Comic Reviews by Walt:  The ’90s Revisited: Shiny Covers

 

Source Material: Spider-Man Torment (issues 1-5) by Todd McFarlane

 

Super-Hero Satellite: 70s-80s Photo Covers: A snapshot of pre 90s era of gimmicks, the evolution of a trend through the years

 

ComicsComicsComics: Daredevil 319-325 Fall from Grace Gimmick covers and a new costume

 

The Telltale Mind: Worlds Collide – The Intercompany Crossover

 

Between The Pages: Guerilla Marketing

 

DC In The 80s – Justin and Mark’s 5 Most Memorable DC “Gimmick” Covers

 

Comics In The Golden Age (Mike) – Fawcett’s Mighty Midget comics

 

Unspoken Issues – Darkhawk #25

 

Dave’s Comic Heroes Blog Connected Covers gimmicks – New Teen Titans 37/Batman and the Outsiders 5

 

When It Was Cool: The Blight of the Pollybagged Comic Book

 

Pop Culture Retrorama: Glow In The Dark Covers

 

Black & White and Bronze Comics Blog – Spectacular Spider-Man Magazine 1968: Stan Lee’s foray into the magazine format

It Came from the 1990s: Ivar the Timewalker

Welcome to the latest edition of Super Blog Team-Up!  This time our theme is immortality.  I will be taking a brief look at the comic book character Ivar Anni-Padda, aka the Timewalker, the immortal time travel whose adventures are published by Valiant.

Truth to tell, I was already planning to do a piece about Ivar, since this month marks 25 years since the publication of Timewalker #1, which came out in August 1994. (Time really does fly!)  So when this installment of SBTU came along, it felt like synchronicity.

Timewalker 1 cover

Ivar the Timewalker is a free-spirited swashbuckling adventurer who over his thousands of years of life has crisscrossed across the ages.  Both his visual appearance and his immortality evoke Conner MacLeod from the original Highlander movie released several years earlier.  However, in regards to both his more lighthearted personality and his time traveling exploits Ivar seems to anticipate another immortal figure by more than a decade, Captain Jack Harkness from Doctor Who and Torchwood.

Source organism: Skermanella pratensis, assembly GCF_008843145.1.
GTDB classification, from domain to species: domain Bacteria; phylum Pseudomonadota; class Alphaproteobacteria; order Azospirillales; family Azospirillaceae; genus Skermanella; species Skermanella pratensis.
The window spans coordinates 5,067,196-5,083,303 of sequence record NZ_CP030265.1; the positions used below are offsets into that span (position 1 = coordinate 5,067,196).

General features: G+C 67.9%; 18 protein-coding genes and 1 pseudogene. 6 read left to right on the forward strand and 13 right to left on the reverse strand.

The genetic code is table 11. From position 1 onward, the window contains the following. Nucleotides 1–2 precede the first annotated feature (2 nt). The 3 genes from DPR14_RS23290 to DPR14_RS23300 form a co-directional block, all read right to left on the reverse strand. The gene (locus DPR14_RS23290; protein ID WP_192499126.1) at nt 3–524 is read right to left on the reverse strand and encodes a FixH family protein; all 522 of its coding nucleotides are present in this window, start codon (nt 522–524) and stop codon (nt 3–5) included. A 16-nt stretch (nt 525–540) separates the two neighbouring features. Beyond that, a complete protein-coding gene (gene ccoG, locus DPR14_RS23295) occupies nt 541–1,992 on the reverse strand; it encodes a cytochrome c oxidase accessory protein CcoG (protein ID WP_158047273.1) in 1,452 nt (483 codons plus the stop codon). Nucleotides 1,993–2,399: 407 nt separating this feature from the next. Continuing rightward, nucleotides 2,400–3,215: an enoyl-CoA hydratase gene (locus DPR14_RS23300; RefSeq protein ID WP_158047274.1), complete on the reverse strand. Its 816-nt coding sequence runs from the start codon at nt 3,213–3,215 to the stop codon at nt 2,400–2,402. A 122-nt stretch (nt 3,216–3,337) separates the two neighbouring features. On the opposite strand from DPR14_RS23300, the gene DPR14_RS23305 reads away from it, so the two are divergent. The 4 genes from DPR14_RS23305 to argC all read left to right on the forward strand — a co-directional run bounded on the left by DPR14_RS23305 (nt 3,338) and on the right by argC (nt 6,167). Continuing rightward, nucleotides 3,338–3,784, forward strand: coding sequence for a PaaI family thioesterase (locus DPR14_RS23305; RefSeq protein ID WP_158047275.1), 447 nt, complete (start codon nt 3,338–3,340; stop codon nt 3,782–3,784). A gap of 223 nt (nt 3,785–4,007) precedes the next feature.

As I have mentioned before, the 1990s often have a bad reputation when it comes to comic books.  Yes, a lot of really bad comics came out in that decade.  However, there were also some really great ones, as well.  Some of the best were published by Valiant Comics, a great company that was founded in 1989 by Jim Shooter, and which in its early days saw significant contributions from talented creators Barry Windsor-Smith and Bob Layton.  I really should have blogged about Valiant before now.  In the first half of the 1990s I avidly followed their comics.  I was especially a fan of Ivar, who eventually starred in his own series.

Initially in the Valiant universe it was established that there were two immortal brothers: Gilad Anni-Padda, aka the Eternal Warrior, and Aram Anni-Padda, aka Armstrong.  The two were polar opposites.  Gilad was a fierce & ruthless warrior who worked in the service of the mystic Geomancers who sought to safeguard the Earth.  Aram, on the other hand, was an alcoholic hedonist, a millennia-old party animal who in the present day had established a friendship with the mortal teenage monk Archer.

In early 1993 we finally met the third brother, Ivar.  Archer & Armstrong / Eternal Warrior #8 was a double-sized issue combining the two ongoing series.  It features Armstrong telling Archer the true story of D’Artagnan and the Three Musketeers, who in the Valiant universe were actually Gilad, Aram and Ivar.

Written & penciled by Barry Windsor-Smith, inked by Bob Wiacek, colored by Maurice Fontenot, and edited by Bob Layton, “The Musketeers” relates how in France in the early 18th Century the Geomancer Angelique D’Terre foresaw the events of the French Revolution and attempted to forestall them.  Working with Gilad, she ruthlessly maneuvered to replace King Louis XIV with his secret twin brother, the so-called Man in the Iron Mask.

However, inverting the events of Alexandre Dumas’ novel, in this reality Louis is merely an incompetent moron, whereas his brother Henri is a brutal monster.  Belatedly realizing that replacing Louis with his brother will make a bad situation infinitely worse, Angelique and Gild are able to undo the switch, but not before Henri has raped & murdered D’Artagnan’s fiancée.  Ivar is completely disgusted at Gilad’s machinations, and at what the failed scheme has cost their friend D’Artagnan.

Archer Armstrong 8 pg 29

Sooon enough we meet Ivar again, this time in then-present day London, England, within the pages of Archer & Armstrong #10-11 by the team of Windsor-Smith, Wiacek & John Floyd, and Fontetot.  Ivar is attempting to access a “time arc” that will at long last take him back to Egypt in 37 BC, back to the side of his beloved Queen Nefertete.

Armstrong arrives to visit his brother, with young Archer in tow.  The trio is soon ambushed by a group of time-displaced civilians from across the centuries who have all ended up in 1992, and who believe Ivar is responsible for abducting them.  Armstrong, however, informs them that he is to blame, that his efforts to find a way to return Ivar to Ancient Egypt inadvertently drew all these people from across the ages.  Fortunately the nuclear-powered Solar arrives to inform Armstrong that an old foe of his is tearing up Los Angeles looking for him.  Solar is able to use his powers to re-energize Armstrong’s time portal, which he uses to send all of the abductees back to their proper time & place.